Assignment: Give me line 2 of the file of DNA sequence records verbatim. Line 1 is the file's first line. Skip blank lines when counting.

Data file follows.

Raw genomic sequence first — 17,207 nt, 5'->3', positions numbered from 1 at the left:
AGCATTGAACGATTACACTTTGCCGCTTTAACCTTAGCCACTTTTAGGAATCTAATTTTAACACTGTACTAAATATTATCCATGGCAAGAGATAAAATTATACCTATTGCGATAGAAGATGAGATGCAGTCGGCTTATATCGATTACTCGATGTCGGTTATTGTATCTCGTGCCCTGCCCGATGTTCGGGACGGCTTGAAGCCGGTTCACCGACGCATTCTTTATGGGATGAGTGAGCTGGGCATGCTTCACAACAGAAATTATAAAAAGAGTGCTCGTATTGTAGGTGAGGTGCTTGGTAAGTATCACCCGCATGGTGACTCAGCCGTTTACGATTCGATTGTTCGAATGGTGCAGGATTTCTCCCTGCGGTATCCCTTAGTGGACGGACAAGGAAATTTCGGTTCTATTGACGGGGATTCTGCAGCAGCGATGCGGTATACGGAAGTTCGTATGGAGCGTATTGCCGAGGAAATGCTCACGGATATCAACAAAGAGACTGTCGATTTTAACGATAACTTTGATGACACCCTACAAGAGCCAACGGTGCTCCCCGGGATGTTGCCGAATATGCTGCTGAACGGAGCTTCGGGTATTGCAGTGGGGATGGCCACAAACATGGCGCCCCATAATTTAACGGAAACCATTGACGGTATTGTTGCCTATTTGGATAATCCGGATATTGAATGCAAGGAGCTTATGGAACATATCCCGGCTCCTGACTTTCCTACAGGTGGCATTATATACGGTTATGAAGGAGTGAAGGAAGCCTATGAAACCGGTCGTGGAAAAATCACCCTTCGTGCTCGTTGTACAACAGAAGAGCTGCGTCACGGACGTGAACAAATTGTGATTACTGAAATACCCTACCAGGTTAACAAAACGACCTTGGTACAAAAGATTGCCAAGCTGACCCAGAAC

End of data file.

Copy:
AGCATTGAACGATTACACTTTGCCGCTTTAACCTTAGCCACTTTTAGGAATCTAATTTTAACACTGTACTAAATATTATCCATGGCAAGAGATAAAATTATACCTATTGCGATAGAAGATGAGATGCAGTCGGCTTATATCGATTACTCGATGTCGGTTATTGTATCTCGTGCCCTGCCCGATGTTCGGGACGGCTTGAAGCCGGTTCACCGACGCATTCTTTATGGGATGAGTGAGCTGGGCATGCTTCACAACAGAAATTATAAAAAGAGTGCTCGTATTGTAGGTGAGGTGCTTGGTAAGTATCACCCGCATGGTGACTCAGCCGTTTACGATTCGATTGTTCGAATGGTGCAGGATTTCTCCCTGCGGTATCCCTTAGTGGACGGACAAGGAAATTTCGGTTCTATTGACGGGGATTCTGCAGCAGCGATGCGGTATACGGAAGTTCGTATGGAGCGTATTGCCGAGGAAATGCTCACGGATATCAACAAAGAGACTGTCGATTTTAACGATAACTTTGATGACACCCTACAAGAGCCAACGGTGCTCCCCGGGATGTTGCCGAATATGCTGCTGAACGGAGCTTCGGGTATTGCAGTGGGGATGGCCACAAACATGGCGCCCCATAATTTAACGGAAACCATTGACGGTATTGTTGCCTATTTGGATAATCCGGATATTGAATGCAAGGAGCTTATGGAACATATCCCGGCTCCTGACTTTCCTACAGGTGGCATTATATACGGTTATGAAGGAGTGAAGGAAGCCTATGAAACCGGTCGTGGAAAAATCACCCTTCGTGCTCGTTGTACAACAGAAGAGCTGCGTCACGGACGTGAACAAATTGTGATTACTGAAATACCCTACCAGGTTAACAAAACGACCTTGGTACAAAAGATTGCCAAGCTGACCCAGAAC